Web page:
The discovery of penicillin over 90 years ago and its subsequent uptake by healthcare systems around the world revolutionised global health and wellbeing. It marked the beginning of a golden age in antibiotic discovery with new classes of antibiotics being routinely discovered and saving millions of lives annually. However, towards the end of the last century, the rate of discovery slowed to a near standstill. This lack of discovery has been compounded by the rapid emergence and spread of bacterial pathogens that exhibit multidrug resistance threatening the sustainability of healthcare systems globally.
Acinetobacter baumannii is a Gram negative coccobacillus that is associated with hospital-acquired infections worldwide. It is an opportunistic pathogen that can colonise a range of anatomical sites in immune-compromised individuals leading to a variety of life-threatening clinical complications. ~2% of all healthcare-associated infections in Europe and USA are caused by this pathogen. The greatest concern associated with this pathogen however is that between 45 - 70% of isolates exhibit multidrug resistance; rates that are significantly higher than those observed for other Gram negative pathogens such as Pseudomonas aeruginosa.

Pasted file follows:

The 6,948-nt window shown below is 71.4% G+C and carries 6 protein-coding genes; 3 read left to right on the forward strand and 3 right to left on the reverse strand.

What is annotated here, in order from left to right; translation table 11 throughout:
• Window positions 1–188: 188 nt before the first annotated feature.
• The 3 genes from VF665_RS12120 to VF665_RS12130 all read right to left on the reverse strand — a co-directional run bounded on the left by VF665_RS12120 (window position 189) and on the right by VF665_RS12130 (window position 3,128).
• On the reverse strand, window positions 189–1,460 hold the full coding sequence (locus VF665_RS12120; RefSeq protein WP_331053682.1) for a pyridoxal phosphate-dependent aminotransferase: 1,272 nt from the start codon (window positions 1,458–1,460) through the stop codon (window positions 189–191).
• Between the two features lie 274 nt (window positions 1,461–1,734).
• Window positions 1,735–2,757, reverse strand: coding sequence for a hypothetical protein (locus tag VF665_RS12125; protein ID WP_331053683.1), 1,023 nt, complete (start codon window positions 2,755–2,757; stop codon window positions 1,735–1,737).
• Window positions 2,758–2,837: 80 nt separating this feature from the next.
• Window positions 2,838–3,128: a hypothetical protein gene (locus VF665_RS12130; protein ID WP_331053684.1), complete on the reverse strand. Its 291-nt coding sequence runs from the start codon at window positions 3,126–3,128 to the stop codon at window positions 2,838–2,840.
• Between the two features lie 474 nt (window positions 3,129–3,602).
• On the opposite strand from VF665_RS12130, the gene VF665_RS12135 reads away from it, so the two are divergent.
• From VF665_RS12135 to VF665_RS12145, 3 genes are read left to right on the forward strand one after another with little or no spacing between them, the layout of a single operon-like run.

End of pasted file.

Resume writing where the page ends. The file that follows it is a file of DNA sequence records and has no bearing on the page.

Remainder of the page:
This proposed research project aims to identify compounds that can disrupt the underlying regulatory mechanisms that allow Acinetobacter baumannii to resist treatment and persist in the hospital environment. We will use a combination of custom-designed biosensors, invertebrate model organisms, high throughput screening and artificial models of infection persistence to identify potential new antimicrobials. The mechanism of action of these candidates will then be explored using a range of classical microbiology and genetic approaches. To determine specificity, the impact of these new antimicrobials on the native microbiome will also be investigated using next-generation sequencing technologies.